Amid all the talk about the rise of e-commerce and online shopping, the SPDR S&P Retail ETF (NYSEArca: XRT) is up 9.51% this year and some data points augur well for the future of some brick-and-mortar retailers.
The National Retail Federation (NRF) is projecting retail sales figures to grow from 3.8 to 4.4 percent, which is lower than the 4.6 percent growth experienced in 2018–something investors should take note of with respect to retail-focused exchange-traded funds (ETFs).
The NRF numbers showed a continuing trend of growing online sales as consumers shift from brick-and-mortar stores to the internet. Online and non-store sales rose 10.4 percent higher last year and the NRF is predicting more of the same for 2019. Still, there are some catalysts for brick-and-mortar retailers.
“Leading physical retailers are increasingly proving their relevance as part of the evolving consumer shopping landscape with omni-channel business models, despite fears of a broad-based retail apocalypse and a rise in retail bankruptcies, according,” said Fitch Ratings. “We believe physical retail can retain around two-thirds of retail sales excluding auto, gas and low-penetration categories like grocery and influence much of the remaining sales over the medium term, compared to about 70% in 2018 according to information from the US Census Bureau.”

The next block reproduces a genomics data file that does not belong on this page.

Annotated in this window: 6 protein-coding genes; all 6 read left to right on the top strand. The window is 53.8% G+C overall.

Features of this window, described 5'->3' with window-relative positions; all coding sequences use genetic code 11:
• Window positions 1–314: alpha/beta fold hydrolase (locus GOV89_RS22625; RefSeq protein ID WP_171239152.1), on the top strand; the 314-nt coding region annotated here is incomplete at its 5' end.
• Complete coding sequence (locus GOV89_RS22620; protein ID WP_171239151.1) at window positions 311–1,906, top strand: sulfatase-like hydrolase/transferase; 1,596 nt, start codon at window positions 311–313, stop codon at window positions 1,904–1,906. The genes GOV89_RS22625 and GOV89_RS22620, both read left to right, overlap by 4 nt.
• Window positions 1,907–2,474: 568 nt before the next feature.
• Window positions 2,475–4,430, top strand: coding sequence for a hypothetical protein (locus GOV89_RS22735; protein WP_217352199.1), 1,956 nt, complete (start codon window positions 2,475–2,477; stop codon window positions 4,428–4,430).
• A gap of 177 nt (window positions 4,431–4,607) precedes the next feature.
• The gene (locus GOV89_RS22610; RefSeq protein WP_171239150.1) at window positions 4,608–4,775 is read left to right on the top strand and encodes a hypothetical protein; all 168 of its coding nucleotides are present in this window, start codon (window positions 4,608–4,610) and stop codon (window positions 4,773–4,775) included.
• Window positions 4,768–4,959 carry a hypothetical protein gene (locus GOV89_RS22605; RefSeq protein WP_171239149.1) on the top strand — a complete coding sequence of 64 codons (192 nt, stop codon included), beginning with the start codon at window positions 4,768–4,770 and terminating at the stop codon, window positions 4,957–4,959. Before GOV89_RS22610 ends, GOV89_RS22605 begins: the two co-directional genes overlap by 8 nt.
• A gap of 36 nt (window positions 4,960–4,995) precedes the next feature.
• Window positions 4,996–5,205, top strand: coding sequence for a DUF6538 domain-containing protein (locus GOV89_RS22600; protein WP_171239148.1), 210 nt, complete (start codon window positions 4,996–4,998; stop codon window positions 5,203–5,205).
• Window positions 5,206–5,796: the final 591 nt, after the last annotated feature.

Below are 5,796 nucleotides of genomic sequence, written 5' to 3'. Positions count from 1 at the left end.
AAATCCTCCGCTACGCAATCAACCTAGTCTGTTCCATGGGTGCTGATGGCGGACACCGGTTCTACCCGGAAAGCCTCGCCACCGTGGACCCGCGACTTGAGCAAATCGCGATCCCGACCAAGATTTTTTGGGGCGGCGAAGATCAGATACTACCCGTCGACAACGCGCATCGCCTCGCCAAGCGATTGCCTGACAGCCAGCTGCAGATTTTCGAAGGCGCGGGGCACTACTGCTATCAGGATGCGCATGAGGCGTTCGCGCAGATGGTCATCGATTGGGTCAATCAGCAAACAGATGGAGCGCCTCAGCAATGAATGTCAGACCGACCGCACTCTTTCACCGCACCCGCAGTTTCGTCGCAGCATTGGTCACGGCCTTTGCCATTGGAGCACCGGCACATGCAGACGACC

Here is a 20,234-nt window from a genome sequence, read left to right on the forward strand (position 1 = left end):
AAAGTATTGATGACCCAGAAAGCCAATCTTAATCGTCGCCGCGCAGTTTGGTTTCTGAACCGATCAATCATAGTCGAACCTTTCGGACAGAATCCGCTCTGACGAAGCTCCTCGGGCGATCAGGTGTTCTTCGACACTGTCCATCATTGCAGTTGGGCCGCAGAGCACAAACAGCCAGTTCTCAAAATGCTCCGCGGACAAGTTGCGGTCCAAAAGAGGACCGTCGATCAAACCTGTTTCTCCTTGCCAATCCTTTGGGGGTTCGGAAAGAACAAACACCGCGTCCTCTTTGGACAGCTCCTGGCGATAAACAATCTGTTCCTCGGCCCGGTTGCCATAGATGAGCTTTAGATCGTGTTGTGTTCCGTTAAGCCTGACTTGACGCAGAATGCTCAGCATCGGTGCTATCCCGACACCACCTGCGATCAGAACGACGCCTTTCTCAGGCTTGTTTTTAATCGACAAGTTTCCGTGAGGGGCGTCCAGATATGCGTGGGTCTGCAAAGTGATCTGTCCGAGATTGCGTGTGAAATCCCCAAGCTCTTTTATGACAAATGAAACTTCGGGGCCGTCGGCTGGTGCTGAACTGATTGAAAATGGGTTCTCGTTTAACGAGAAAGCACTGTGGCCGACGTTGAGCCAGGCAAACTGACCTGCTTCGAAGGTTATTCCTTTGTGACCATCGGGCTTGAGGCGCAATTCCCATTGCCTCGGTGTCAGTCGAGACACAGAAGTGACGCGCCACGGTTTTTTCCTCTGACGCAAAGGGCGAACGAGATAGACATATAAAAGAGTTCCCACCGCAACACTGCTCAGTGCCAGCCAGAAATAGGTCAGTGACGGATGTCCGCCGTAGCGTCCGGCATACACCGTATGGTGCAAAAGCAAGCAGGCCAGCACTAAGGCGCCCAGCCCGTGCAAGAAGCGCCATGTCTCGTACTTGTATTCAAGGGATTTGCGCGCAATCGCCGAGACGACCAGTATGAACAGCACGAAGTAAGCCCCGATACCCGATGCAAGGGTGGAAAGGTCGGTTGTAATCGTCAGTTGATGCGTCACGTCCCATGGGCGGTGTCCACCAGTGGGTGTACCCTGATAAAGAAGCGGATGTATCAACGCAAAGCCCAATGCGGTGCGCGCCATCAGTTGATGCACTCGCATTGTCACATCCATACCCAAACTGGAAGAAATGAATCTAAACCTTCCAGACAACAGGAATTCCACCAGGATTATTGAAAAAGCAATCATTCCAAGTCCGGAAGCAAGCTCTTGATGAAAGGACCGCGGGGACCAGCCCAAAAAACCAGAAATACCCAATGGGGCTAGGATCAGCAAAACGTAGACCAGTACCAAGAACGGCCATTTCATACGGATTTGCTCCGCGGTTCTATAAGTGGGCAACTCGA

What’s Next for Trade War?
Future challenges, however, will be the ongoing trade war between the U.S. and China, unless the two largest economies can come to a permanent trade deal that’s beneficial for both sides. In the meantime, more tariffs could possibly hurt sales on cotton-based clothing while the broad U.S. economy could also slow down, causing consumers to pare down spending.
“Two-thirds can be retained as brick-and-mortar retailers with the greatest scale and cash generation deploy capital toward building omni-channel models and retaining customers. These investments, along with consumers’ desire to shop across online and offline marketplaces, should support market share stability or expansion for many of Fitch’s investment-grade issuers,” according to Fitch.
XRT provides exposure to Apparel Retail, Automotive Retail, Computer & Electronic Retail, Department Stores, Drug Retail, Food Retailers, General Merchandise Stores, Hypermarkets & Super Centers, Internet & Direct Marketing Retail, and Specialty Stores, according to State Street.
For more information on the consumer sector, visit our consumer discretionary category.
The opinions and forecasts expressed herein are solely those of Tom Lydon, and may not actually come to pass. Information on this site should not be used or construed as an offer to sell, a solicitation of an offer to buy, or a recommendation for any product.